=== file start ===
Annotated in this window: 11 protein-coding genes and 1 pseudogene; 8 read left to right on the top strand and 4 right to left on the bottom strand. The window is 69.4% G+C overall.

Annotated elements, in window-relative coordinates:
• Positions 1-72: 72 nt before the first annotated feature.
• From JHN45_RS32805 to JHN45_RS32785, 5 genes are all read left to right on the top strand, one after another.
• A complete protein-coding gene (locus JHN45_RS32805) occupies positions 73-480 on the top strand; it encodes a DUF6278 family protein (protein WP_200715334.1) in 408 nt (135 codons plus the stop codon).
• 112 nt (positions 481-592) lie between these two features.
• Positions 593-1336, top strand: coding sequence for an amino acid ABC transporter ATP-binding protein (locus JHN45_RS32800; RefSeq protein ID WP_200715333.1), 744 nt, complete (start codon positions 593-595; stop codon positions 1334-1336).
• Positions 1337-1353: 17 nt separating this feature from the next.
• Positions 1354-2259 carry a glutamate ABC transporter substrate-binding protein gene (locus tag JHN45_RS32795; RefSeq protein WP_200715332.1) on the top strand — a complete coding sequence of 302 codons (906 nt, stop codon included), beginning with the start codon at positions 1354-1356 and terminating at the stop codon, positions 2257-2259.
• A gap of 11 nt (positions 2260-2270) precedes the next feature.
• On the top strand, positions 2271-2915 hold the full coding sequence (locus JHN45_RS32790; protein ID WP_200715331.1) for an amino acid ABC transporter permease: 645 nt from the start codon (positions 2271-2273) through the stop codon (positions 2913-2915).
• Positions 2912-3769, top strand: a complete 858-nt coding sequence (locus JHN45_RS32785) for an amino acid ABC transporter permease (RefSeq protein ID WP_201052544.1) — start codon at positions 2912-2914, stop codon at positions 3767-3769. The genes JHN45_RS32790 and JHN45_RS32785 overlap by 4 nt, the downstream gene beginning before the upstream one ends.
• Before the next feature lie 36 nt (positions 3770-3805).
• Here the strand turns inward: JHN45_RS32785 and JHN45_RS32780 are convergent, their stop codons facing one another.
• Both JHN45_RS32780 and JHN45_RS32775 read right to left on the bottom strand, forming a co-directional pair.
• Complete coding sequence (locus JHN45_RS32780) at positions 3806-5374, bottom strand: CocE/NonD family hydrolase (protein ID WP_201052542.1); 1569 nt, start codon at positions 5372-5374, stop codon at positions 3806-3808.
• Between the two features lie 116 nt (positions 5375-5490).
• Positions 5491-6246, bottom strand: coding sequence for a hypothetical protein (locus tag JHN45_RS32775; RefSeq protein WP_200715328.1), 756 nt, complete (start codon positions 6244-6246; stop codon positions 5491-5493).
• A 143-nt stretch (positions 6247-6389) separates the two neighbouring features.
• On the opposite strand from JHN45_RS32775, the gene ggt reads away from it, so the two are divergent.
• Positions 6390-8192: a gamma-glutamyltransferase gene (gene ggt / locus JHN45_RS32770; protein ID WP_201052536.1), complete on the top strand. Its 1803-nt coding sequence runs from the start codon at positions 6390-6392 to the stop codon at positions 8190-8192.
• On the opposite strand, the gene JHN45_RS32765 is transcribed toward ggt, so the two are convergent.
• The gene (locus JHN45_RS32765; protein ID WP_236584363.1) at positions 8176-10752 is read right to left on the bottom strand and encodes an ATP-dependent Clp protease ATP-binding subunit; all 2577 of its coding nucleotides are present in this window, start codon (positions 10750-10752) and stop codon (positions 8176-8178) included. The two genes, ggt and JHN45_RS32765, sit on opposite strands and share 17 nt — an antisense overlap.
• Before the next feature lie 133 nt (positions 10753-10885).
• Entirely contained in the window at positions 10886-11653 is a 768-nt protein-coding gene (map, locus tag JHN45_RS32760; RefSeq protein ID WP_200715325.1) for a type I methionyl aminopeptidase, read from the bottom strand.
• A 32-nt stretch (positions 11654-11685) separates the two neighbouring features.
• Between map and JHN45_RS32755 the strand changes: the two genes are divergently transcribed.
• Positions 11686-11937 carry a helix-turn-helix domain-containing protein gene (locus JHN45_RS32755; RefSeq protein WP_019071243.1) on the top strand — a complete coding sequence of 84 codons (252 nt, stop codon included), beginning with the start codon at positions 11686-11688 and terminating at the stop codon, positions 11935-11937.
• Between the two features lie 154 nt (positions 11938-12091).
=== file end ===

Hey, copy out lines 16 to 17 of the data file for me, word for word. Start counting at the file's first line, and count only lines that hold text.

• Complete coding sequence (locus JHN45_RS32780) at positions 3806-5374, bottom strand: CocE/NonD family hydrolase (protein ID WP_201052542.1); 1569 nt, start codon at positions 5372-5374, stop codon at positions 3806-3808.
• Between the two features lie 116 nt (positions 5375-5490).